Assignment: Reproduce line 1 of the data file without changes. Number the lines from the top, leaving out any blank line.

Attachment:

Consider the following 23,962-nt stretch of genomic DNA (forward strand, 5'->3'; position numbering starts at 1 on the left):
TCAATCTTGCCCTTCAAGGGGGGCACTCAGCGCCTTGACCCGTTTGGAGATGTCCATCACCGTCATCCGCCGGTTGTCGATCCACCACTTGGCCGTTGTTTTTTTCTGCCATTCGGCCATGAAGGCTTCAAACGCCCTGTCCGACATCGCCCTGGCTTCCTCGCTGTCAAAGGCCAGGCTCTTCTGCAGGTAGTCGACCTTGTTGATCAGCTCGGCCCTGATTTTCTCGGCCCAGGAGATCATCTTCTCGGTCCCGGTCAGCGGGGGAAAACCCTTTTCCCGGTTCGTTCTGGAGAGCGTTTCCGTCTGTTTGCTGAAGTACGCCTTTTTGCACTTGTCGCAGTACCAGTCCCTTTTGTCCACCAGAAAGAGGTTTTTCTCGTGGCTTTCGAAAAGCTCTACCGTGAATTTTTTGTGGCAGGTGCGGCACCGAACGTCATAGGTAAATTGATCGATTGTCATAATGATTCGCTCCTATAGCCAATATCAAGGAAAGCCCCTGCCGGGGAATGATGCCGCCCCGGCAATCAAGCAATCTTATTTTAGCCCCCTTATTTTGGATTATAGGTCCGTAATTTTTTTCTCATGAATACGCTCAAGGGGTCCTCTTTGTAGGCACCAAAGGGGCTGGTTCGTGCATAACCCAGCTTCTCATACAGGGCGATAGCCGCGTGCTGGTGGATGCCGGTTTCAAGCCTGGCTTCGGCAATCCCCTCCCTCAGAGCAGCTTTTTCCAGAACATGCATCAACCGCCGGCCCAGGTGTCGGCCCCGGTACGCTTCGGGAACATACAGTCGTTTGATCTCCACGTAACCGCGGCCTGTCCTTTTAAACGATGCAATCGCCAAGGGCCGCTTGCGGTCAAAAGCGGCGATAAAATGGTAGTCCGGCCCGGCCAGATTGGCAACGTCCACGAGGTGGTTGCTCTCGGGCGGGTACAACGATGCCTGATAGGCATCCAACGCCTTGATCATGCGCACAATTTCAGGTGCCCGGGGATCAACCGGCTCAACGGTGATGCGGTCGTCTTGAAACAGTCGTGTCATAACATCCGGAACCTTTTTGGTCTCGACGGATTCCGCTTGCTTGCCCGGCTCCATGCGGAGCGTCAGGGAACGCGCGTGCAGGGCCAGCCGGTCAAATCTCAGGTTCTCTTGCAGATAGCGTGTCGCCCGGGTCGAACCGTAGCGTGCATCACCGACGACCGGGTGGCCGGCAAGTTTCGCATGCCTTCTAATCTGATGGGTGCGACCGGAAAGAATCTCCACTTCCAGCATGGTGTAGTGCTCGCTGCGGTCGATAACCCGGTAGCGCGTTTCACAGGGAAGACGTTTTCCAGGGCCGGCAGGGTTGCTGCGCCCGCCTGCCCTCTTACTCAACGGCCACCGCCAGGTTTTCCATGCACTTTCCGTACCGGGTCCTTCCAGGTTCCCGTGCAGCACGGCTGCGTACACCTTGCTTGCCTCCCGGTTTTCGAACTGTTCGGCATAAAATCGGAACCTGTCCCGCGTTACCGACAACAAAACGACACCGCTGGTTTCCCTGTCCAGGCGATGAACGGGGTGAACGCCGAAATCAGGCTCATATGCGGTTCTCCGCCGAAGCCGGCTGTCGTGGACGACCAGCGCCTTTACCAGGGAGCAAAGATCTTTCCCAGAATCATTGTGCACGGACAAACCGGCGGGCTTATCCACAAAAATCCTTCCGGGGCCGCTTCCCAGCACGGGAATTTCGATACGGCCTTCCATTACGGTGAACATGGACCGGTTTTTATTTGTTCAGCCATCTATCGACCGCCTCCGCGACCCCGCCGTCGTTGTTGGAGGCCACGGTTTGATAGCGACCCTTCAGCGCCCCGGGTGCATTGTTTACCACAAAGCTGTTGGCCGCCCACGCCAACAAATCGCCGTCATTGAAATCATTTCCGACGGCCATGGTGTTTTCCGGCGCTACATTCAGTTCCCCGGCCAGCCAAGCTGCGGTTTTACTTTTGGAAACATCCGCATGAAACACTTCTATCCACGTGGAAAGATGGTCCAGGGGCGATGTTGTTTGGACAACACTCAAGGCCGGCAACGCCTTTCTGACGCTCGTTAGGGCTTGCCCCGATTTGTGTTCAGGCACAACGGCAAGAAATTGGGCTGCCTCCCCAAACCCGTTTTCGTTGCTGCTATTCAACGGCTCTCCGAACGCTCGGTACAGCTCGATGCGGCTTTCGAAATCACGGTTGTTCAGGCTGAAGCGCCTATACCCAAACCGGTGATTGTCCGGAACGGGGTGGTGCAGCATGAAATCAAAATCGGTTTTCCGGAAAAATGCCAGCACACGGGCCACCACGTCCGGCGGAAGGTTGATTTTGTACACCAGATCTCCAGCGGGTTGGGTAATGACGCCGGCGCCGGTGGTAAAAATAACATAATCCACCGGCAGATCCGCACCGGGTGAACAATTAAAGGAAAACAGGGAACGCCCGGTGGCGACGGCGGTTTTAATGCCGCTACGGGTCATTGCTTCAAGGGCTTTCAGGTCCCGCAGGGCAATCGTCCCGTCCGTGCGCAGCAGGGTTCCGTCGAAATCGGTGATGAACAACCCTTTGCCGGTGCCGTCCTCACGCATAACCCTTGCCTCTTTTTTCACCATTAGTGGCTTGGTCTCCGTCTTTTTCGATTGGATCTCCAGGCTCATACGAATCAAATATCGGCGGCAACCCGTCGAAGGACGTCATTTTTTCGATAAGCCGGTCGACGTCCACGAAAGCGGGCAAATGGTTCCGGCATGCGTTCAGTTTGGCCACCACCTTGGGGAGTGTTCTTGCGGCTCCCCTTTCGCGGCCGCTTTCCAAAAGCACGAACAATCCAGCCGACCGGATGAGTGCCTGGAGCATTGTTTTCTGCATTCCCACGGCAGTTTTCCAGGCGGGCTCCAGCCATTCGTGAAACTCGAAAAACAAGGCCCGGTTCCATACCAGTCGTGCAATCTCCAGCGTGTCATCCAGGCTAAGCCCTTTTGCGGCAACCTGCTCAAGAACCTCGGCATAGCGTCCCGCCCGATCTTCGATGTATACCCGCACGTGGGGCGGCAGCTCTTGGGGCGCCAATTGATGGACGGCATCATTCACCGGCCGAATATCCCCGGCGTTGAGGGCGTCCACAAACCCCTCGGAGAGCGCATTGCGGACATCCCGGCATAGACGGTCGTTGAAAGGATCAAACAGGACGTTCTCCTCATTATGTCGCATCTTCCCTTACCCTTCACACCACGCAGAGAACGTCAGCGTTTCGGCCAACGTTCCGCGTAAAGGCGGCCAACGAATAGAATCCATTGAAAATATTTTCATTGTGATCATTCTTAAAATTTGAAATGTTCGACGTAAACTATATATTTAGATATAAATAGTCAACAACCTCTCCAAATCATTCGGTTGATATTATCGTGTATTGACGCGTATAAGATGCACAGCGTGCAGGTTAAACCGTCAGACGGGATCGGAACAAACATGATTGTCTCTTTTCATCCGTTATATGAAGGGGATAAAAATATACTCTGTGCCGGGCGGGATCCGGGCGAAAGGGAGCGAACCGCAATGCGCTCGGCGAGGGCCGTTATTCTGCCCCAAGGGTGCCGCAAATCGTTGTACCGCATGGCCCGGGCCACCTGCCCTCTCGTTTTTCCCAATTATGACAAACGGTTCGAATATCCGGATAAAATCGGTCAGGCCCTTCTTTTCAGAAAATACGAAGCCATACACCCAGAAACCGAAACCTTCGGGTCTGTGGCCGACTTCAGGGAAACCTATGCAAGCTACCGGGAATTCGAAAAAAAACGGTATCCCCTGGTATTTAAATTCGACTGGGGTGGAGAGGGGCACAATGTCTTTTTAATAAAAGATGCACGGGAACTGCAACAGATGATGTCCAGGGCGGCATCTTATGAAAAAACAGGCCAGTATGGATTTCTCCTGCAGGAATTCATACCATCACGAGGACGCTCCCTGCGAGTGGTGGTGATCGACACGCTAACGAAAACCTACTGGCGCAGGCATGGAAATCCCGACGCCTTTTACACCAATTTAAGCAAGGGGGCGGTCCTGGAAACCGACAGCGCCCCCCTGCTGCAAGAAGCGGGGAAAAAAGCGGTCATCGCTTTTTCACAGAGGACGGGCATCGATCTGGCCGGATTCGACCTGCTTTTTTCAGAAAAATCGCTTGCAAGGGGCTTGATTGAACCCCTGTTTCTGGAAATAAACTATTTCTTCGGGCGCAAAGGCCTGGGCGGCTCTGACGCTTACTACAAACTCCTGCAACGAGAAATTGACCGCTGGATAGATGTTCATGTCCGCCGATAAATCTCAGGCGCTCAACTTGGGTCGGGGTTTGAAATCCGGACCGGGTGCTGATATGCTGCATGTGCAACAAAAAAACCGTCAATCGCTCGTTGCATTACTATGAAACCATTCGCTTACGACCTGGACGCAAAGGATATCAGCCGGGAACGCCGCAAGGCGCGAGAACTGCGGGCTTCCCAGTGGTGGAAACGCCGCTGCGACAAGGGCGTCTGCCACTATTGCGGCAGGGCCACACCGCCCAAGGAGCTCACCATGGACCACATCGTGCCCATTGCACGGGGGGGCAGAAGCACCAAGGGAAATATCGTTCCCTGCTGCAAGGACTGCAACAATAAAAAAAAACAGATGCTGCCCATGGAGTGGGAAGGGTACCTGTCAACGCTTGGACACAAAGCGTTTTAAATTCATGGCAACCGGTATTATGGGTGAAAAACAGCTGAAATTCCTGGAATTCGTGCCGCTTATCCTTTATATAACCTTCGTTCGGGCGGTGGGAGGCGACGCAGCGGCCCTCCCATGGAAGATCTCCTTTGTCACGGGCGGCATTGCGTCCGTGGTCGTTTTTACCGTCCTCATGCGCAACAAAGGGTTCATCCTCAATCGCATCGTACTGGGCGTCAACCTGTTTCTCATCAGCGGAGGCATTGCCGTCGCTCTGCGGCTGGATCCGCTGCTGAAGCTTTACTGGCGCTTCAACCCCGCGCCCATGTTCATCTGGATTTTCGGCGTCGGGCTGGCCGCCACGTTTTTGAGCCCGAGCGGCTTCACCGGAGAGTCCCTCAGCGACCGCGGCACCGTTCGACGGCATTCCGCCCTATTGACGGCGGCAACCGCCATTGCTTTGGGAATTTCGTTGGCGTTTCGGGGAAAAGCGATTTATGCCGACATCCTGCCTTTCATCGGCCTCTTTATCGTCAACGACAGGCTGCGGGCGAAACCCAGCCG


Consider the following 23,962-nt stretch of genomic DNA (forward strand, 5'->3'; position numbering starts at 1 on the left):